Maynard is a jazz trumpeter returning to Spain with his sister after many years away. He has just rescued her from a New York brothel, shooting a number of gangsters on his way, and while he's reached home his troubles have definitely followed him home.
There's a sort of ugly sexist tone to this first issue, visibly in the way it treats women - usually naked or half-naked - as collateral damage rather than proper characters in their own right. It may change in future issues, but for now it sets everything off on a slightly unpleasant foot. That's a shame too, since Roger Ibanez's artwork is stunning. It's reminiscent of both the anime Cowboy Bebop and the works of animator Peter Chung. The limited colour palette also gives it a great amount of atmosphere.
Repackaging bandes desinees as American comics is not my personal preference - I'd much rather English translations of the original paperback and hardcover volumes - but any exposure of European comic book creators to an English-speaking audience is a good thing. Something, as always, is better than nothing. (3/5)
Jazz Maynard #1. Magnetic Press. Story by Raule. Art and colours by Roger.
Under the cut: reviews of Extremity, Night Owl Society and Planetoid: Praxis - as well as delayed reviews of Hulk and Southern Cross.
Image. Story and art by Daniel Warren Johnson. Colours by Mike Spicer.There is some beautiful world-building in this fourth issue of Extremity, which follows a family seeking revenge for their wife and mother across a post-apocalyptic fantasy world. With another one of the murderers tracked down, the strain of the endless revenge quest begins to put a dangerous strain on the family - and particularly on Rollo and Thea. I keep waiting for this comic to disappoint me, and every issue just further cements Extremity in place as 2017's best new comic. The art is imaginative, the plot has a tremendous momentum, and the Miyazaki-esque world that Johnson has developed is simply wonderful. (5/5)
IDW. Written by James Venhaus. Art and colours by Pius Bak.Teenager David convinced his classmates to help him take down a local gang boss named the Viceroy, but when they discovered the Viceroy was David's father they all abandoned him. Now that the Viceroy has kidnapped David's sister - and his own daughter - David needs the help of his friends more than ever. Bak's art slips a little with the action, which is a shame as his character work is excellent. Everything comes to a surprising climax as well. I did not expect the series to end so soon, but Venhaus pulls it all together in an unexpected and mostly satisfying manner. (3/5)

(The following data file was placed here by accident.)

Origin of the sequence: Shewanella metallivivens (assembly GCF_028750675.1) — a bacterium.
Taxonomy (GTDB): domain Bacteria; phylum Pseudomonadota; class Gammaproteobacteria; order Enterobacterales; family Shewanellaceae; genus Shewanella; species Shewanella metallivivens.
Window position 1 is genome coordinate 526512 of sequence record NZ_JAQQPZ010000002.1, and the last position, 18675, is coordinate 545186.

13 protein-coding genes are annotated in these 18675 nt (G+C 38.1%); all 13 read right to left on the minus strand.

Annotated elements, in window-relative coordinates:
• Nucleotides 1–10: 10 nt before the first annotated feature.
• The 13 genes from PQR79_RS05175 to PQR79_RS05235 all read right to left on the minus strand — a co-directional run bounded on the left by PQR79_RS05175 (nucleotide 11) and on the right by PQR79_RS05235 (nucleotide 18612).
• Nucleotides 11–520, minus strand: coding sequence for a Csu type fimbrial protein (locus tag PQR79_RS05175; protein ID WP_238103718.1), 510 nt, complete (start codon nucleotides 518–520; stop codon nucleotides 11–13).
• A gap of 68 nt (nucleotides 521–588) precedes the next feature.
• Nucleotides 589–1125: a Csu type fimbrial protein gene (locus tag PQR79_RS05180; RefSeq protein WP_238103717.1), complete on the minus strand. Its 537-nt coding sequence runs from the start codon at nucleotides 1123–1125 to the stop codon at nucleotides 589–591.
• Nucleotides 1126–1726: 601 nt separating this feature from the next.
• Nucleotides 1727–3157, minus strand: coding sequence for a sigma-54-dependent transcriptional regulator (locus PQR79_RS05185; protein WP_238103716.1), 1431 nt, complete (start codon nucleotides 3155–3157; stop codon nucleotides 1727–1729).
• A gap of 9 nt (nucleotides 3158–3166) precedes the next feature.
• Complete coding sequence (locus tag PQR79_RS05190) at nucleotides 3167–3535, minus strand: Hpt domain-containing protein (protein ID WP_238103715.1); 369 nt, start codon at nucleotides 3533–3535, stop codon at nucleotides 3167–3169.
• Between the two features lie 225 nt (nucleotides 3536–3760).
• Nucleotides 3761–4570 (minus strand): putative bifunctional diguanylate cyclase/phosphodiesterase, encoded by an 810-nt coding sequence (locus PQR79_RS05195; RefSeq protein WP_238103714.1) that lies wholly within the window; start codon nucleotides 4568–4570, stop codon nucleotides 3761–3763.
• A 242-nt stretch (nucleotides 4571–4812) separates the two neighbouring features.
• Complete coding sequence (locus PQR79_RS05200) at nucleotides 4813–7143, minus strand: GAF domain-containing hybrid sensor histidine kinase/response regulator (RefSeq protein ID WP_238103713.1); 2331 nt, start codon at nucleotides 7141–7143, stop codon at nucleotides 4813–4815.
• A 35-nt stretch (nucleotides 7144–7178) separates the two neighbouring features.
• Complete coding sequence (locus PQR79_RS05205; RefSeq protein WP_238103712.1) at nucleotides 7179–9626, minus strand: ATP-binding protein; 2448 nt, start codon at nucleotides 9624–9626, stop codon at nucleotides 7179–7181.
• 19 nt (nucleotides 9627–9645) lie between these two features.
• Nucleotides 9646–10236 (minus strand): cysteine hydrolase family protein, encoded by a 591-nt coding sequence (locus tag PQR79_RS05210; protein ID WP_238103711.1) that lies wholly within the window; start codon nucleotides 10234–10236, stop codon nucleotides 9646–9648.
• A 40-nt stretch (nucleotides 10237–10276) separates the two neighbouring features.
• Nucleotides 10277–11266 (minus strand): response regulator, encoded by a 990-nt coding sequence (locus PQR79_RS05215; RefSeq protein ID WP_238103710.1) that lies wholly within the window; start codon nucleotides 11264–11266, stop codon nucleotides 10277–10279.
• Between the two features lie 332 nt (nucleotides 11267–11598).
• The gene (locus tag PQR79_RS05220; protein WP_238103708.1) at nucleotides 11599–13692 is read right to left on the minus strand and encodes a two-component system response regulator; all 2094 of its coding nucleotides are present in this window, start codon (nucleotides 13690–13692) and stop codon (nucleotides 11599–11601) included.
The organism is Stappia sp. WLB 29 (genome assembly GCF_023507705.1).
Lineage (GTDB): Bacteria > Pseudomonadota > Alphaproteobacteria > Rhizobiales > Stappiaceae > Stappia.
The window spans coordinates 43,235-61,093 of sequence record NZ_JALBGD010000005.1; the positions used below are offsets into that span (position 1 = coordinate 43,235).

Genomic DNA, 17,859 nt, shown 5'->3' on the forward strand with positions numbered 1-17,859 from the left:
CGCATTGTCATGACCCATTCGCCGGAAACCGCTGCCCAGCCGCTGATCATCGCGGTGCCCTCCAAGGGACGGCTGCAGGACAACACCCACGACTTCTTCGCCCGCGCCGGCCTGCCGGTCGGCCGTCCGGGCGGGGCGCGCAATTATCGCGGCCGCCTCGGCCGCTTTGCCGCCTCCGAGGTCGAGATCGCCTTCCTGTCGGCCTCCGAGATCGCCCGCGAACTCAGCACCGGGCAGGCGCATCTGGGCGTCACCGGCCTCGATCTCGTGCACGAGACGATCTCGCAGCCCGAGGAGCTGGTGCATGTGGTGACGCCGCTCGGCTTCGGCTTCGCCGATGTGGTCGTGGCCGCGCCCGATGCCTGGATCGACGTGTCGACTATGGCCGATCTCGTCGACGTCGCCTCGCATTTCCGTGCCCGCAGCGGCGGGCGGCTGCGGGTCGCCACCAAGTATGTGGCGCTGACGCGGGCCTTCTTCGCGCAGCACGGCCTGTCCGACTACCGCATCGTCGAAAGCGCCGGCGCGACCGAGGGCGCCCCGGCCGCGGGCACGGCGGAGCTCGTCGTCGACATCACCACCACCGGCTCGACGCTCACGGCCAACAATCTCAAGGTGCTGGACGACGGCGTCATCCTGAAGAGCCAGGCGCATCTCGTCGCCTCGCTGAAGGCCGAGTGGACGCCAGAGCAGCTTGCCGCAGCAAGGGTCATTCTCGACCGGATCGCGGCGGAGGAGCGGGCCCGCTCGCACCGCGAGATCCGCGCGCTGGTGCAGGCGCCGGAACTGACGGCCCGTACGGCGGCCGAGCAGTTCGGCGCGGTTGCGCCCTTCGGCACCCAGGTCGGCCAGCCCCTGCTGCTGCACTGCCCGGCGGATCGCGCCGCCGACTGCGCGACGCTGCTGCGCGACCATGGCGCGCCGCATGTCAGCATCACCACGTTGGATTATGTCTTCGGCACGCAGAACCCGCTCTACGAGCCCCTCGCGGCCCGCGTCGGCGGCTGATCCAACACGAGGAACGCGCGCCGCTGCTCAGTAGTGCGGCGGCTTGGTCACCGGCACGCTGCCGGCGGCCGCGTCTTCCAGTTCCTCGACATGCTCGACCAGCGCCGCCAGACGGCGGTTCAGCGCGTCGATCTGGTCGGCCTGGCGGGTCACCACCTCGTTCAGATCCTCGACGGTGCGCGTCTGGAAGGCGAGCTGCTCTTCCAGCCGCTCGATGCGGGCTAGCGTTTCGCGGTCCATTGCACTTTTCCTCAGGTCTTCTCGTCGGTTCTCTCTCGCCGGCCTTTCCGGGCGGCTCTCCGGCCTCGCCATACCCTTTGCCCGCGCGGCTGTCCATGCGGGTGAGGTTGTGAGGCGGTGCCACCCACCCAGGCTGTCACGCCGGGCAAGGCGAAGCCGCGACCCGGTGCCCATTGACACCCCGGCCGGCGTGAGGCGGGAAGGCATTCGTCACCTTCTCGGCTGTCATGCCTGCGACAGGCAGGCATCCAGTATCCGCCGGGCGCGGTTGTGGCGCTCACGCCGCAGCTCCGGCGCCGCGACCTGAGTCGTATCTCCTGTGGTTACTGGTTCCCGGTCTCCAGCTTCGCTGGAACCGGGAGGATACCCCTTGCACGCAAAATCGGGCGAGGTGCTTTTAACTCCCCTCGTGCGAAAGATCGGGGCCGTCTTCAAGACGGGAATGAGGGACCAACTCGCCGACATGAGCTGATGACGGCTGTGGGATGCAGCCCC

Image. Story and art by Ken Garing.A community of human and alien colonists have done their best to scratch together a living on Praxis: now the Heliocor corporation is forcing them off-world - and one group of colonists decide to take matters into their own hands. There is a slightly distanced tone to Planetoid: Praxis, which makes it feel a little as if we're reading about the events without ever quite engaging with them. Whether it is the fairly old-fashioned artwork or the relatively familiar storyline, it takes the shine off the book to a small degree. It's still great science fiction, but as the series has gone on it feels the quality has slipped just a little. (3/5)
Marvel. Published 31 May 2017. Written by Mariko Tamaki. Art by Nico Leon. Colours by Matt Milla.Six issues have built up to this: the long-awaited reveal of Jennifer Walters' new Hulk form; talk about writing for the trade paperback. This is a reasonable enough climax to the first arc, but to an extent it feels a little too unresolved and open-ended. The monster haunting the apartment block fully reveals itself, Jen's Hulk persona takes over, and there's a bit of a fight. I think I wanted a little more. While the plot maybe struggles, the overall themes of grief and trauma remain and continue to be very effective. The ball might have been fumbled just a little, but it hasn't fallen. (3/5)
Image. Published 31 May 2017. Written by Becky Cloonan. Art by Andy Belanger. Colours by Lee Loughridge.The second story arc of Southern Cross comes to an end as the Romulus mining rig comes to a nightmarish and sticky end. The shadow of Event Horizon has always loomed over Southern Cross, and even with this second arc stepping away from the doomed starship and onto the surface of Titan the influence has remained pretty clear. This is great atmospheric science fiction horror, and this issue in particular builds up a wonderful climax. Hopefully the wait won't be too long for the third arc to begin. (4/5)